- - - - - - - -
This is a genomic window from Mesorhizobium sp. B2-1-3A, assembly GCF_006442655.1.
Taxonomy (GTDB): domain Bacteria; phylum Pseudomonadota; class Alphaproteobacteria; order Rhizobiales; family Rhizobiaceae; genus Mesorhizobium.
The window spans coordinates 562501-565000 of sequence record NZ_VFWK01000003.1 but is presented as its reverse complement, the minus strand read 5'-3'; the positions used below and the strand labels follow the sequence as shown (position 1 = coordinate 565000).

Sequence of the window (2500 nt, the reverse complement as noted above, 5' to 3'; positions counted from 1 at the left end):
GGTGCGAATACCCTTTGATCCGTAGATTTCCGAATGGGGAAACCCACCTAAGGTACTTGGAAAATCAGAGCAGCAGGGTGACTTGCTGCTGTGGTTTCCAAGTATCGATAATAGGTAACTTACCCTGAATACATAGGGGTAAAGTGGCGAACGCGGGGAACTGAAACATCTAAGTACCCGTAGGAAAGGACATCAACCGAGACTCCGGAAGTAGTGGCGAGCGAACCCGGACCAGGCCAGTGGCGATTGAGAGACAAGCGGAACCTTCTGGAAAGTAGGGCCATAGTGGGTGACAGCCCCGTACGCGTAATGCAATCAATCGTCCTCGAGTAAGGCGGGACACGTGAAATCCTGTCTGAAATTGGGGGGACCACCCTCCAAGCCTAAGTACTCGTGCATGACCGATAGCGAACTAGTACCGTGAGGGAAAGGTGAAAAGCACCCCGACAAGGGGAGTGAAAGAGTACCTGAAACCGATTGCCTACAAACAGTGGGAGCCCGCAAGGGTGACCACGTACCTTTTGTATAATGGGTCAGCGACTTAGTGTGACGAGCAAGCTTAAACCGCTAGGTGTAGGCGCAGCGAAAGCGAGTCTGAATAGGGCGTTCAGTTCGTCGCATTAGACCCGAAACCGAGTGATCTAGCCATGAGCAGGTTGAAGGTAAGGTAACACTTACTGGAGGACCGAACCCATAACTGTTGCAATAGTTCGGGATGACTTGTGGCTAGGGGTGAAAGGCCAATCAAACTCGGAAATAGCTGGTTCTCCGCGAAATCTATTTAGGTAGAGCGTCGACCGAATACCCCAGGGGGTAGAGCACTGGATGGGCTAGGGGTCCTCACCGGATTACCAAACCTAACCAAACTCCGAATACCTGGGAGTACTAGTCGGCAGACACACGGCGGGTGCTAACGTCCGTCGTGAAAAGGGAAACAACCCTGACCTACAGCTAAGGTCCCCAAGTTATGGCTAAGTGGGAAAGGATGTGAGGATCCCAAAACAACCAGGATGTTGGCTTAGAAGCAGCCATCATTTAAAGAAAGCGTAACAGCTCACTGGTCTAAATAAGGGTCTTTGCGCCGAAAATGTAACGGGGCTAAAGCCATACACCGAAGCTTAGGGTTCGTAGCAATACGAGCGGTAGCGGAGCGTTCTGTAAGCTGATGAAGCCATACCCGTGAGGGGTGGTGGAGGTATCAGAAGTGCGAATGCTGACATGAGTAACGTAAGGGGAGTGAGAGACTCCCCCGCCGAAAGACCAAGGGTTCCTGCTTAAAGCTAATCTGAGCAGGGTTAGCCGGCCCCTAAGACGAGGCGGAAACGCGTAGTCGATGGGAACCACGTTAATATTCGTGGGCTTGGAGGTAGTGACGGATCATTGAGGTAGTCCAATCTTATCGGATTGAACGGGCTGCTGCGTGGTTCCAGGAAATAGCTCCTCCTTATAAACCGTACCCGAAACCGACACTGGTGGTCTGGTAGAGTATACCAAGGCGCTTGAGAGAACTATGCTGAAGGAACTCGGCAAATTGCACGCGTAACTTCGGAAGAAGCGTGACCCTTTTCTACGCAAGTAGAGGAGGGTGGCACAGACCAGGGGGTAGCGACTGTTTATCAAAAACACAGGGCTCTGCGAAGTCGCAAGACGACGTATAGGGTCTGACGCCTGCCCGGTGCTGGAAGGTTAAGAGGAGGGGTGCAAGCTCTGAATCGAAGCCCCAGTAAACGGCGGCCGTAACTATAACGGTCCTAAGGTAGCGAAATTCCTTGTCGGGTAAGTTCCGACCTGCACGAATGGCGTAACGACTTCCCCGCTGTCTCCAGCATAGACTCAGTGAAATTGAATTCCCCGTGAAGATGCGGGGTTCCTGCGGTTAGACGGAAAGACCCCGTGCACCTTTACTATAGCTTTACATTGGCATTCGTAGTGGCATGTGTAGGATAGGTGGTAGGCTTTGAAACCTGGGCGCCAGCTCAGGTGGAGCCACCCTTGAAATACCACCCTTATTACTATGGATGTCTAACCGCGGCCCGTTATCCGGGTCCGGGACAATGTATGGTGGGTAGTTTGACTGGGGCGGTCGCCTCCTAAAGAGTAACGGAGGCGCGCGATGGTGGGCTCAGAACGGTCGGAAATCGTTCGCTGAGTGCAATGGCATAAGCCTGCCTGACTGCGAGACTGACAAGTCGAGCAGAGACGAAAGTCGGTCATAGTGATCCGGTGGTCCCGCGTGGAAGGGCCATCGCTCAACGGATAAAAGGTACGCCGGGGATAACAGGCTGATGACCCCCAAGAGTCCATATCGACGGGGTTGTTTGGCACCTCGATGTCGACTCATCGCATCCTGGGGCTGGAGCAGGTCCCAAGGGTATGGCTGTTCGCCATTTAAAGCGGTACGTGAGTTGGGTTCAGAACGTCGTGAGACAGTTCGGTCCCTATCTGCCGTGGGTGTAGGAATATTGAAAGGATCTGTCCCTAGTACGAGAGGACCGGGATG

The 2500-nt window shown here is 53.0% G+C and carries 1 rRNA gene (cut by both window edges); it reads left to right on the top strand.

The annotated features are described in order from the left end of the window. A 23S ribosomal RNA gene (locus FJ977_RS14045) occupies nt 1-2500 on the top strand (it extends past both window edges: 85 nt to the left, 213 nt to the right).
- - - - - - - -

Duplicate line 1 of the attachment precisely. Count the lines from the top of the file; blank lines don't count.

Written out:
This is a genomic window from Mesorhizobium sp. B2-1-3A, assembly GCF_006442655.1.